7. DigMe


    Aug 10, 2002
    Waco, TX
    If you're going to join a gym then join one that has an elliptical machine. While I enjoy jogging and that's what I do, you can get the same benefits plus a bit more muscle workout from an elliptical machine but without the stress on the knees. It's less impact on your knees than jogging or stairs but if you give it the effort it has just as much cardio benefit. One added benefit is that you can do it forwards and then backwards to work out your hams and quads both in the same workout as you get the cardio benefit the whole time.

    brad cook
  8. The biggest difference between walking and jogging is the cardivascular benefit, and risk of impact injuries to various parts of your body - ie almst every joint!

    Walking 1 mile and running/jogging the same mile burn exactly the same amount of calories!

    However, your body becomes more efficient like JMX said by having your heart rate at about the 70% of max zone, this helps it improve it's stength!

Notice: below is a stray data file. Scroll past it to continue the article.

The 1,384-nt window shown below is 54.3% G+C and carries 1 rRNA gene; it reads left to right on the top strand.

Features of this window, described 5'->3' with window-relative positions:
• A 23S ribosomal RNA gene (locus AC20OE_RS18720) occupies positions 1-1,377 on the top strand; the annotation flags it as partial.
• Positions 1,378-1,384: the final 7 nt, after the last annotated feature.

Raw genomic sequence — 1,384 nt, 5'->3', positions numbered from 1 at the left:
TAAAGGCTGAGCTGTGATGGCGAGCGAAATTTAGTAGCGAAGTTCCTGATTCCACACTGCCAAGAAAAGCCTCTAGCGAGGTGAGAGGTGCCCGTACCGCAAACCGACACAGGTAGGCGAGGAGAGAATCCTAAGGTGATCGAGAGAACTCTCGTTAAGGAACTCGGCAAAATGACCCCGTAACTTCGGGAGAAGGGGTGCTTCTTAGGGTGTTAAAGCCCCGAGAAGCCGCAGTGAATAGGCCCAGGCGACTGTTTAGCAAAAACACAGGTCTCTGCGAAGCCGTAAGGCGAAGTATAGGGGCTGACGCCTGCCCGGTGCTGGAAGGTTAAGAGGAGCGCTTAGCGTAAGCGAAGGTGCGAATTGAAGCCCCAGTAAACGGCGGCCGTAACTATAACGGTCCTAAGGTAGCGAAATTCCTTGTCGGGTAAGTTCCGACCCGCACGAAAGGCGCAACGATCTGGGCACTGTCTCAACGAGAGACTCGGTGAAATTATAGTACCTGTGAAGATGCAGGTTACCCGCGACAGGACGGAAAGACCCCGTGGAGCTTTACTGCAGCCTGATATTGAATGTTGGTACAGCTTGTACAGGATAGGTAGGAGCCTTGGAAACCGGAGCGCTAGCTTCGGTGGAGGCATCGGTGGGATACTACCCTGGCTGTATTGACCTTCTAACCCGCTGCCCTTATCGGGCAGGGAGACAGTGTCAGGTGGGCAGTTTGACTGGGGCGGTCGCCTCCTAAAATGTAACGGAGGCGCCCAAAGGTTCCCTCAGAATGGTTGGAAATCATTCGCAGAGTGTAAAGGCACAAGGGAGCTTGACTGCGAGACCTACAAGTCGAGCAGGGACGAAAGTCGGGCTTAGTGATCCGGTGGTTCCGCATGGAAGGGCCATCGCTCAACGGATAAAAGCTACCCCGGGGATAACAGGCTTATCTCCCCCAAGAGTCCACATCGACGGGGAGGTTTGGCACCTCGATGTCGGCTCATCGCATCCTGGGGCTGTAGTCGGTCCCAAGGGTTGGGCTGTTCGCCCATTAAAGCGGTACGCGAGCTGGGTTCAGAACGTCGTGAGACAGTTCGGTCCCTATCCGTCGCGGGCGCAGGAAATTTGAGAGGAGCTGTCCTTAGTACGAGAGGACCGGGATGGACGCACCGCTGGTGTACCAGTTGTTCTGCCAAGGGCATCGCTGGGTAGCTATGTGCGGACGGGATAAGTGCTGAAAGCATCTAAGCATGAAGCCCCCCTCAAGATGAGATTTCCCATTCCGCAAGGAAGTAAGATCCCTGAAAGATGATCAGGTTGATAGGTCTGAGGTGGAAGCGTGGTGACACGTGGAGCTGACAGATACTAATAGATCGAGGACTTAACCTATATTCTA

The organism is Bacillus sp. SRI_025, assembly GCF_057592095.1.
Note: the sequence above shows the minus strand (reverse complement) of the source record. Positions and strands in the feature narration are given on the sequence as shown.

I guess when you are staring out, do what you can do! Warm up and strecth off the muscle groups that you are going to be exercising. Ease yourself into jogging......when you get tired out either stop wamr down and stretch or, if you have a circuit you want to complete, walk whilst catching your breath, if you feel like running a bit more after a while, then run some more.....repat until circuit complete, then warm down and strecth off again!